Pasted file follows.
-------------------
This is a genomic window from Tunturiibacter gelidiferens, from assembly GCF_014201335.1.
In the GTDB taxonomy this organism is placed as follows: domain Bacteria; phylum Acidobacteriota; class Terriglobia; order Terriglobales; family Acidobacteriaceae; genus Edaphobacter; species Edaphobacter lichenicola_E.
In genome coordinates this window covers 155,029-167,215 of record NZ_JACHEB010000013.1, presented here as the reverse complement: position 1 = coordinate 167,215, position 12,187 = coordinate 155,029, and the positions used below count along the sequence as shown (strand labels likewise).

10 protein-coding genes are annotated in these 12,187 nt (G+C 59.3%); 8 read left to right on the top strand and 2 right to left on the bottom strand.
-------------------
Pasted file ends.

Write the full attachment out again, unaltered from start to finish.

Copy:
This is a genomic window from Tunturiibacter gelidiferens, from assembly GCF_014201335.1.
In the GTDB taxonomy this organism is placed as follows: domain Bacteria; phylum Acidobacteriota; class Terriglobia; order Terriglobales; family Acidobacteriaceae; genus Edaphobacter; species Edaphobacter lichenicola_E.
In genome coordinates this window covers 155,029-167,215 of record NZ_JACHEB010000013.1, presented here as the reverse complement: position 1 = coordinate 167,215, position 12,187 = coordinate 155,029, and the positions used below count along the sequence as shown (strand labels likewise).

10 protein-coding genes are annotated in these 12,187 nt (G+C 59.3%); 8 read left to right on the top strand and 2 right to left on the bottom strand.